26th July 2013 | Author:
Summer Invasion: Beat Bed Bugs with TheHealthcounter
Cunning, tiny and hungry for your blood, Bed Bugs are on the rise again after a peaceful period in which we thought we had rid the world of the insect menace. These parasitic insects feed exclusively on the blood of living creatures and earned their name by living around beds, attracted by the warmth of our bodies.
Whilst they cannot fly or jump, they multiply at extraordinary rates and can cover large distances by crawling. They often come out whilst we sleep to feast on our exposed flesh, just like the winged mosquito.
Unfortunately, animals and other carriers spread the tiny terrors around often without our noticing and they can be quite difficult to spot once established.
In order to prevent an infestation, be vigilant and check your mattress regularly, taking action upon a positive result for bed bugs. Try not to use second hand bedding, and regard beds in rented accommodation with suspicion.
Bed bugs are sensitive to temperatures, by allowing a cool breeze to flow through your room you may be able to prevent infestation. Also, tumble dry bed sheets after washing them, the high temperature will deter and eliminate any bed bugs present.
If you have been unlucky enough to have fallen victim to a bite, fear not. Bites may appear as small rashes or little red spots, but they can become uncomfortable and itchy. The first thing to do is eradicate the monsters themselves, and then seek treatment for their bites. Many creams can be used to treat bed bug bites, such as hydrocortisone creams. If bites are severe see your GP, who may prescribe antihistamine tablets to relieve the itching. You can also try calamine lotion.
Some people will not even react to bed bug bites, or will not notice the blemishes on their back, and this can be all the more disturbing as it is possible to be fed upon without knowledge of it. If reactions do occur, they may be mistaken for other bites, so check to see if they occur in a straight line.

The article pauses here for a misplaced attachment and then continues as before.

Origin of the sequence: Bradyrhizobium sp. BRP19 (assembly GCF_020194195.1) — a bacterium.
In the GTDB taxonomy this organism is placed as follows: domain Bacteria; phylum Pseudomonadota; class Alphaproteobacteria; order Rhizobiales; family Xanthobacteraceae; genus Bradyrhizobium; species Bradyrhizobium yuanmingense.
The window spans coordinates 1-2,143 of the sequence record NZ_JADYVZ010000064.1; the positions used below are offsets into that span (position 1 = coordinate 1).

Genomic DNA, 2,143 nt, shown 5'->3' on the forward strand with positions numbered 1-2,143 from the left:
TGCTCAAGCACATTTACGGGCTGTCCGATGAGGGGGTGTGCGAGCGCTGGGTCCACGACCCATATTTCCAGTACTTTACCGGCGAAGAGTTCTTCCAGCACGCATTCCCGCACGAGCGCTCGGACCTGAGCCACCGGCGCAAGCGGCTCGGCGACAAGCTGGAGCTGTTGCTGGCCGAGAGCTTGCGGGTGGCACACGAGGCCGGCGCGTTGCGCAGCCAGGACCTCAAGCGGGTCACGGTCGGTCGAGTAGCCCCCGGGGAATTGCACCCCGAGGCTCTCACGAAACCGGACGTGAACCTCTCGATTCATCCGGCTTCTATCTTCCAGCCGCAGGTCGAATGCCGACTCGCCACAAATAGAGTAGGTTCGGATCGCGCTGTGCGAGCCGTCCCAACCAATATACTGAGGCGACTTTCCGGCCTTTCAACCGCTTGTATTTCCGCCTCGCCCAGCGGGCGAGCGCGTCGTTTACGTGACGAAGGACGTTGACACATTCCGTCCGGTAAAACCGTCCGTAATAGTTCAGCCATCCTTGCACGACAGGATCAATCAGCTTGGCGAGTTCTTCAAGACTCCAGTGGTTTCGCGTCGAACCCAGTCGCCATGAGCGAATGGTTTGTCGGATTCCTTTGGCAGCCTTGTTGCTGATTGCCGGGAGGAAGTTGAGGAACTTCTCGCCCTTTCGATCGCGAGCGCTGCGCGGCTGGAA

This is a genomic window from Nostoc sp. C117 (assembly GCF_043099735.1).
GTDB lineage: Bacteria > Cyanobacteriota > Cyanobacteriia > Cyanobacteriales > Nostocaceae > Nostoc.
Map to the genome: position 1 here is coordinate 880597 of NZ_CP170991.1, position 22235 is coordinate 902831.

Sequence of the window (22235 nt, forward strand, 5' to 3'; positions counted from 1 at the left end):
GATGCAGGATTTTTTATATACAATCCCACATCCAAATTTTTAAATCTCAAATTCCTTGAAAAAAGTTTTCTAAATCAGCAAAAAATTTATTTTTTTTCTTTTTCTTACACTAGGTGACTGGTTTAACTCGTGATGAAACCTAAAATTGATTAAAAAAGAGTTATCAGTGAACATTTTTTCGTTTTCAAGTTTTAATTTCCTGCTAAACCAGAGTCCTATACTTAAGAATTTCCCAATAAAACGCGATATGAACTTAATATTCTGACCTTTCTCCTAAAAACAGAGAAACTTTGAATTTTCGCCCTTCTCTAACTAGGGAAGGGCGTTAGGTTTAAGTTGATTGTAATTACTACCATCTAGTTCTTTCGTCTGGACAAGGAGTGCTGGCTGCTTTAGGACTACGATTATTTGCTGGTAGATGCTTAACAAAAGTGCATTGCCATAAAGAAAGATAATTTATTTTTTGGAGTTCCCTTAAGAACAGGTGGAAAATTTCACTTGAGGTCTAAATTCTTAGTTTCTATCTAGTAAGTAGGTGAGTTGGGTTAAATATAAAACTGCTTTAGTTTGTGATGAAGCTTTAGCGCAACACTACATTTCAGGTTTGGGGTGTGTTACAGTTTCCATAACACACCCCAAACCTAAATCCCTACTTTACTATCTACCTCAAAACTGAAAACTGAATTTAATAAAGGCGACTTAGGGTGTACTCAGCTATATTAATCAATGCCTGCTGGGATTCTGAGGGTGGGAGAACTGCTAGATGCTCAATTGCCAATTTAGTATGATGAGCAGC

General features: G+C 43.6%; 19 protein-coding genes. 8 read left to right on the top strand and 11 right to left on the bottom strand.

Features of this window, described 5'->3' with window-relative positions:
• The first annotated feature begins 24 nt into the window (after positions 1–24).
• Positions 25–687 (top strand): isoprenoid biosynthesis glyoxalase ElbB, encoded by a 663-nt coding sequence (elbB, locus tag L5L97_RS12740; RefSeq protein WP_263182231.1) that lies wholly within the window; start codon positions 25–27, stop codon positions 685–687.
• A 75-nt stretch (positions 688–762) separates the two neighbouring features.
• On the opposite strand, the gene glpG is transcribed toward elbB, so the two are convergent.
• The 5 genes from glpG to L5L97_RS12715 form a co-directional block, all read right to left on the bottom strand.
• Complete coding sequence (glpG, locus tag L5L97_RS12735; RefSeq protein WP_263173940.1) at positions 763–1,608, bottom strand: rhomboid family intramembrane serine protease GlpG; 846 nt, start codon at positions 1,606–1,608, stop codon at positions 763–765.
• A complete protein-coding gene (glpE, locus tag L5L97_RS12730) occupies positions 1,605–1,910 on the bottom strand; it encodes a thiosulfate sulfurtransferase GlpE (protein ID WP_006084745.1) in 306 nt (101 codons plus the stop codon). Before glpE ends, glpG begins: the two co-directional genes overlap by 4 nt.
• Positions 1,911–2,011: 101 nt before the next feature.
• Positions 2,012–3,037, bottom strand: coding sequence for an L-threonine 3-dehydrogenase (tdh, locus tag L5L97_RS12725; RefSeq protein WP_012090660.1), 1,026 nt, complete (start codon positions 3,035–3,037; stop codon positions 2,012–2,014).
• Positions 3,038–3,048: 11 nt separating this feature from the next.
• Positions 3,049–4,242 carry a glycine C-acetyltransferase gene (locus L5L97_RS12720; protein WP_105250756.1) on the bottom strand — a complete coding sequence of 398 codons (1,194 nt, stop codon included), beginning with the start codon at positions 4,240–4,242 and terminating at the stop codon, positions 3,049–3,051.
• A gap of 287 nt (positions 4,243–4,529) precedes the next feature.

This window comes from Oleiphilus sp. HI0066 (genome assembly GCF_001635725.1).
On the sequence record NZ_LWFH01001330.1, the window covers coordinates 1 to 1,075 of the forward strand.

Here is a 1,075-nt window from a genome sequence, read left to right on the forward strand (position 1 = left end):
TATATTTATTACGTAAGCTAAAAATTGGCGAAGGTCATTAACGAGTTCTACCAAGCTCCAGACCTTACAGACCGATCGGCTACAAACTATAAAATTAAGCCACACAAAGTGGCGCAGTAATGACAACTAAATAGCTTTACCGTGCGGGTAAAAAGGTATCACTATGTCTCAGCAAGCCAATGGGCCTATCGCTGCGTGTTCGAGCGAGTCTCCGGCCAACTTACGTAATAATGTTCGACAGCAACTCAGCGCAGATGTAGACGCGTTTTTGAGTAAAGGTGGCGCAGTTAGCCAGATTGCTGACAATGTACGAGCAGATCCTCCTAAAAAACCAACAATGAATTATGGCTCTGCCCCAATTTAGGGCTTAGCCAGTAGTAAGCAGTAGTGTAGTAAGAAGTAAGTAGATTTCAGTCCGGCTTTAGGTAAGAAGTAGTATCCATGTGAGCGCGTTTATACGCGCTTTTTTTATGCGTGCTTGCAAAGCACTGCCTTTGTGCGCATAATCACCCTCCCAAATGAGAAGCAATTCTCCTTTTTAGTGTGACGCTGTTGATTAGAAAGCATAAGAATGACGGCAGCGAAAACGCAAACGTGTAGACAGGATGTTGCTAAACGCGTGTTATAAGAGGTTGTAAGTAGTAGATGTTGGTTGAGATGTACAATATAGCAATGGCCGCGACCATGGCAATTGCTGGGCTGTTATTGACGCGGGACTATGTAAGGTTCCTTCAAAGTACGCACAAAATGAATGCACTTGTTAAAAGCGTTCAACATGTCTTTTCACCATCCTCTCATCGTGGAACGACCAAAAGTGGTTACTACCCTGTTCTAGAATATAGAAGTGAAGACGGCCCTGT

It is a common misconception that bed bugs are attracted to dirt, they are definitely not!
How to spot bites:
1. Be wary of any itches or bumps
2. Look for spots of blood
3. Inspect your clothing for black spots
It is important to remember that whilst they are called BED Bugs, they can actually be found anywhere that might be suitable for infestation. Check behind mirrors or inside smoke alarms, and whenever using the hoover make sure to vacuum around the edges of walls where cracks and crevices might be found.
A bit of history on the friendly neighbourhood bed bug: Prior to World War 2, bed bugs were commonplace and created having within the rank and file of the army. This lead to the use of heavy pesticides, over the course of several decades and obliterated most of the world’s bed bugs. However, these pesticides came at the detriment of humans and the environment, leading to their banning in the 70s and 80s.
This, coupled with the modern ease of travel between developing and developed countries, has led to a resurgence in the amount of bed bug infestations across the globe. It has been reported that the amount of cases increased twenty-fold in New York alone from 2004 to 2009.
A variety of DIY techniques can be used to tackle bed bugs, such as repellents, powders, and heat techniques, however, if you are suffering from a serious infestation, do call the local council and organise pest control!